Tom's Blog

Saturday, August 2, 2014

Why aren't compass plants flowering this year?

Black Earth Rettenmund Prairie is a great site for compass plant (Silphium laciniatum), but this year only about 10% of the plants are flowering. Why? Even though they are non-flowering, compass plants have nice fresh foliage, indicating that they are alive and well. See update below

I have been unable to find any work in the literature on this phenomenon in S. laciniatum, although there is work with other species. In some species, all (or virtually all) of a single species in a population will flower, and none at all the next year. In some cases, this cycle will be repeated again, and perhaps again and again. So the question is: how do plants know when other plants (of the same species) are flowering?

At Rettenmund, this is the first year I have noticed that flowering has not occurred. Certainly, for the past four or five years we have had good flowering. Why this year?

Note added 8-11-2014. I just learned yesterday from Mark Martin at Goose Pond Sanctuary that their compass plants are not flowering this year either. This makes me think the phenomenon must be weather-related.

The compass plant consists of two parts, the greatly dissected basal leaves, and the thick, robust flower stalk that often grows quite tall and carries the flowers. My information is that the flower stalk arises (separately from the leaves) from the thick basal crown. Thus whether or not a plant will flower depends upon differentiation of flower primordia in the crown. Although I have found no data on this, I assume that the trigger which starts flower stalk differentiation occurs the previous fall. If a stalk primordium does not develop, then no flowering occurs.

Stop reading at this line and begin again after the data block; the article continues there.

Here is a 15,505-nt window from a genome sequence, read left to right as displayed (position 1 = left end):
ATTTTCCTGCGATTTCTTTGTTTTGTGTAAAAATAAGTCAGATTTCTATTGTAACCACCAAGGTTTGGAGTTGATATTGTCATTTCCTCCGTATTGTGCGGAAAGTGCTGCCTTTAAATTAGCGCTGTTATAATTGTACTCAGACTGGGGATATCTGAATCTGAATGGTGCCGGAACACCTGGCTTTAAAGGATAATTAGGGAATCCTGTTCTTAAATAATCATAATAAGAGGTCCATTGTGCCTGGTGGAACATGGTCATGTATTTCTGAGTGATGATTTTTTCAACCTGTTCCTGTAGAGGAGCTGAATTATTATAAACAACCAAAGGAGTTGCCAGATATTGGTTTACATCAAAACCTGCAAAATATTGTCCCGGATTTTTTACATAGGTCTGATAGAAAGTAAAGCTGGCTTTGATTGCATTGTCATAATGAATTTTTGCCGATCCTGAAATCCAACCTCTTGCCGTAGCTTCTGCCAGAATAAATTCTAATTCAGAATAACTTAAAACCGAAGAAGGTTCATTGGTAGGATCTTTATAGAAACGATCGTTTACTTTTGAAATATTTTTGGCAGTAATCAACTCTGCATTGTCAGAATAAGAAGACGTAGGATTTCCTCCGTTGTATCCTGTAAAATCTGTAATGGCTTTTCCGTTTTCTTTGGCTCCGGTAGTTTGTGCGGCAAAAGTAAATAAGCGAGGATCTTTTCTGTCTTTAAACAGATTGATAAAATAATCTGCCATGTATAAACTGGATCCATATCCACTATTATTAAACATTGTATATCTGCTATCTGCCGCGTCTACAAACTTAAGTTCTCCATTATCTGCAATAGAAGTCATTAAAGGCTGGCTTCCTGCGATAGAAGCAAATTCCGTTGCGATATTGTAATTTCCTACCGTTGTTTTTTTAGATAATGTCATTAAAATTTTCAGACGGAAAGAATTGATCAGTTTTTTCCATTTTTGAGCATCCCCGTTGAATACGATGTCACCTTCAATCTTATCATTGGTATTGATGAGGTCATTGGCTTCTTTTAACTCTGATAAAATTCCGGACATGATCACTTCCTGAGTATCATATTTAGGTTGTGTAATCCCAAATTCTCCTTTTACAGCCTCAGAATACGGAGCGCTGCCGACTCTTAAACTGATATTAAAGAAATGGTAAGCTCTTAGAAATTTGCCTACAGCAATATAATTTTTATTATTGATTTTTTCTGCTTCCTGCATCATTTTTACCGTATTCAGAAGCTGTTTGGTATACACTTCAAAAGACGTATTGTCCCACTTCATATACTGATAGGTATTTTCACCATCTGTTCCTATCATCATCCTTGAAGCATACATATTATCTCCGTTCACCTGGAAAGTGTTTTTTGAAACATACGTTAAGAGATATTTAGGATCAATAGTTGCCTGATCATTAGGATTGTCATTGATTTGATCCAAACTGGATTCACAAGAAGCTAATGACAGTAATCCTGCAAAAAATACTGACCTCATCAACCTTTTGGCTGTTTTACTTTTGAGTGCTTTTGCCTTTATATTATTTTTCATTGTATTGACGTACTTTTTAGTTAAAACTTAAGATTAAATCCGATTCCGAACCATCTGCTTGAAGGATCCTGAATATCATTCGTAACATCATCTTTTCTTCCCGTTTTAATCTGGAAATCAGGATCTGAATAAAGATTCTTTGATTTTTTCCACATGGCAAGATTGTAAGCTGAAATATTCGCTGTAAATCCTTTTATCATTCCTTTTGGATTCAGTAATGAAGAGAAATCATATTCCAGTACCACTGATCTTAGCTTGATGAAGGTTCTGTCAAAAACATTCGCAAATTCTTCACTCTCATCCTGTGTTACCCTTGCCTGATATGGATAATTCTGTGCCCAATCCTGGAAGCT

A single plant can form more than one flower stalk, although they are all connected underground via the root stock and crown. See photo below (The crown must be quite large.)

A multi-stemmed (9) compass plant in the middle of Toby's Prairie. Note that all the significant foliage is basal.
Although very little flowering is occurring at Rettenmund, we have normal compass plant flowering at Pleasant Valley Conservancy. Thus, it seems unlikely that we can blame this on bad fall weather, or bad winter weather, or bad spring weather, since Rettenmund and Pleasant Valley are only 4 miles apart.

At the moment, all I can conclude is that compass plants at Rettenmund are having an "off" year. We'll have to wait to see what next year develops.


Blogger Peter said...

Are they forming a stalk without flowers, or not getting a stalk at all?

August 3, 2014 at 5:26 PM  

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